Talking to your kids about sexual health, puberty

Growing up in today’s world presents different challenges than even a couple of decades ago.

However, some things don’t change: It is important for parents and guardians to start conversations about puberty and sexual health early. Discussions should be relaxed and informal; any awkwardness will subside if you are confident and straightforward, and if you keep the lines of communication open. Opening the conversation also will make it easier for your child to come to you later on when more questions arise. How do you talk to your child about sexual health?

How to talk about sexual health and puberty in girls

  1. Paige Hertweck, M.D., pediatric and adolescent gynecologist with Norton Children’s Gynecology, affiliated with the UofL School of Medicine, recommends that parents start talking about puberty with their daughters by age 7 or 8. She also recommends continuing to look for opportunities to discuss changes that happen as a girl grows into a young woman. For example: Talk about when another family member is growing taller or a sister is developing breasts. This can help the conversation feel “normal.”

Dr. Hertweck also recommends a couple of helpful resources: “The Care and Keeping of You,” a book divided into two age-appropriate volumes for reading and discussion, and “What’s the Big Secret?” for younger children.

According to Dr. Hertweck, the conversation about ever-changing bodies should be ongoing and reflect every stage of life, so use your best judgment about being appropriate. Focus on these topics of discussion:

  • Female reproductive system (using correct names for genitalia)
  • Menstruation
  • Tampons, pads and other hygiene products
  • Irregular periods
  • Toxic shock syndrome
  • Breast self-exams
  • Finding the right bra
  • First gynecological visit (between ages 11 and 13; bring the following information: date of last menstrual period, medications you take, lifestyle and health habits, family health history)
  • Pap smear
  • Pelvic exam
  • Sexual harassment and bullying
  • Sexual attraction and orientation
  • It’s OK to say “no” (virginity)
  • Birth control
  • Pill, patch, ring, shot
  • Condom
  • IUD
  • Body hygiene
  • Internet safety and “sexting”

According to Dr. Hertweck, the first appointment with a gynecologist is a time for preventive care and discussion, privately and with parents. Taking your daughter to the first gynecological visit may be nerve-wracking for both of you. Be sure to give your daughter privacy, but be there with her to ask the doctor questions if she is too nervous to ask herself.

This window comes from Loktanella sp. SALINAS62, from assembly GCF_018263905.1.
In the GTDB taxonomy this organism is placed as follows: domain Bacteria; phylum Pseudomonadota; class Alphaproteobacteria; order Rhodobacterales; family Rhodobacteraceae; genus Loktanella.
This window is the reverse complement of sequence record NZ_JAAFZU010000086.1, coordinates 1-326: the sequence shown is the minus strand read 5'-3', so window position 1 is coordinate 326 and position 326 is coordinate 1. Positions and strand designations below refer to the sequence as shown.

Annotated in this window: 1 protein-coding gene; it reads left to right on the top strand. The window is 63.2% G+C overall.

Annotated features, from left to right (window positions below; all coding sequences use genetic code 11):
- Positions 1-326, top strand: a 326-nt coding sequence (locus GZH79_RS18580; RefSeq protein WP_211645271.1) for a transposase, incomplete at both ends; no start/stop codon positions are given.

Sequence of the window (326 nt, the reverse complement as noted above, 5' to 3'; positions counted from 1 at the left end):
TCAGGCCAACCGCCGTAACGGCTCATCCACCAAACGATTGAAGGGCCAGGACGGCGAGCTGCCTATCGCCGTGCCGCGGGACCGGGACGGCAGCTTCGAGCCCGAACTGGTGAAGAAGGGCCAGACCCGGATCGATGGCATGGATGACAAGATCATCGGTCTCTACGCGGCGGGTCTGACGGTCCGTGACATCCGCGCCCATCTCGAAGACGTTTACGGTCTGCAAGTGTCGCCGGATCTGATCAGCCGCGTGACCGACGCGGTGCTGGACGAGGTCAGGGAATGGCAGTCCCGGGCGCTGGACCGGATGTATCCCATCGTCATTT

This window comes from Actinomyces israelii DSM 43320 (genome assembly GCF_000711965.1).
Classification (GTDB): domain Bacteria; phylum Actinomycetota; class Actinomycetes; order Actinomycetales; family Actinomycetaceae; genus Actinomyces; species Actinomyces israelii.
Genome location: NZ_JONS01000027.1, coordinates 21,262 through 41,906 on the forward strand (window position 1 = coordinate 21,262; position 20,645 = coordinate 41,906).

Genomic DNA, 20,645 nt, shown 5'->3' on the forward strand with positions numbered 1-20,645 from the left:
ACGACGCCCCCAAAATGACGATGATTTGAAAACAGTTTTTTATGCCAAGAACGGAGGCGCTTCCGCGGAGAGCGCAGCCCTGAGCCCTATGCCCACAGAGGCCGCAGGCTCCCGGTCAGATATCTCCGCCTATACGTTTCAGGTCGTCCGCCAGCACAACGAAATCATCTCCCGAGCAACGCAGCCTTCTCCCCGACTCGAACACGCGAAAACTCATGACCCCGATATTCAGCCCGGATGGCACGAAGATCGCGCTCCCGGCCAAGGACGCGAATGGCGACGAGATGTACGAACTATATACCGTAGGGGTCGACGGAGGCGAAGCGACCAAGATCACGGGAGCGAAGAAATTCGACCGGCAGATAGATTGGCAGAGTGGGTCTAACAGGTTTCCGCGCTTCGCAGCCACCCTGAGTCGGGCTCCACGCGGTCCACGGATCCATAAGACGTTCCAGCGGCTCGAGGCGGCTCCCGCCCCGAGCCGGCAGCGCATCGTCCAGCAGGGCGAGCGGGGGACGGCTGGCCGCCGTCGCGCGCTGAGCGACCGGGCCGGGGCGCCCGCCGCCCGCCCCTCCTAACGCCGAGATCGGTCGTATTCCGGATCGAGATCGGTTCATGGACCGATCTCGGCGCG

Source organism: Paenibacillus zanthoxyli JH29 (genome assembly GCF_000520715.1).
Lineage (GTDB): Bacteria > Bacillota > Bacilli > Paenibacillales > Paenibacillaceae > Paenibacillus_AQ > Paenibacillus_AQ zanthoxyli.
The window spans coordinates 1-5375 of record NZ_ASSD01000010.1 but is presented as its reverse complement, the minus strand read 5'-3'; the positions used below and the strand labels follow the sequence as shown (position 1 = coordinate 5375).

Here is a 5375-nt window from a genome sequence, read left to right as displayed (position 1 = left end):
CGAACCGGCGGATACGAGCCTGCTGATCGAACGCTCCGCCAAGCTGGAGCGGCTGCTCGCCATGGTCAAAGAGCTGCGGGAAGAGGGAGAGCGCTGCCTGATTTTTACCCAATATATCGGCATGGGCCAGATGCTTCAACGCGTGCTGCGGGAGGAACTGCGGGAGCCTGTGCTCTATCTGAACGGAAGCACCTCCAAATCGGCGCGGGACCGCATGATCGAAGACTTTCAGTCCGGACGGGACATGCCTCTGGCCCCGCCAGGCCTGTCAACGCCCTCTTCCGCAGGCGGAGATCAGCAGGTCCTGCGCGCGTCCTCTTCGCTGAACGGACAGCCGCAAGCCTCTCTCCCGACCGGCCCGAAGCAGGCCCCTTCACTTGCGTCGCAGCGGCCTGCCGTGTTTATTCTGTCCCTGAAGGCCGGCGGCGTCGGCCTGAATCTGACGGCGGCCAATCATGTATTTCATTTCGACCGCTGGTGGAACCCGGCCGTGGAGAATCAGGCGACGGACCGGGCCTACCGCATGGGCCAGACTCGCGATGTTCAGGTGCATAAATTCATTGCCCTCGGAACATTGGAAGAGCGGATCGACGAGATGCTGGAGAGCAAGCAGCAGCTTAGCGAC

Norton Children’s Gynecology, affiliated with the UofL School of Medicine

Schedule an appointment with a pediatric gynecologist.

(502) 559-1750

How to talk about sexual health and puberty in boys

Dennis S. Peppas, M.D., pediatric urologist with Norton Children’s Urology, recommends beginning the puberty and sexual health conversation with boys around age 10 to 12.

“Although boys are still slightly immature at those ages, by beginning slowly and simply, parents can get their children to understand the changes they will undergo during the puberty process,” Dr. Peppas said.

He also recommends that boys have yearly genital exams and encourages parents to stay up-to-date with recommendations from the American Academy of Pediatrics, available at

Dr. Peppas recommends these main topics of discussion to use as a guide:

  • Male reproductive system (using correct names for genitalia)
  • Gynecomastia (enlarged breasts in men)
  • Erections
  • What’s normal?
  • Wet dreams
  • Testicular exams
  • Testicular injuries
  • Sexual attraction and orientation
  • It’s OK to say “no” (virginity)
  • Condoms and birth control
  • Voice changes
  • Hair growth
  • Body hygiene
  • Internet safety and “sexting”

Dr. Peppas suggests that any issues a parent or child feels uncomfortable discussing should be brought up with the child’s primary care provider or a pediatric urologist.

“It is important to understand that any concerns by the child or parent need to be addressed by the health care provider as early as possible,” Dr. Peppas said.

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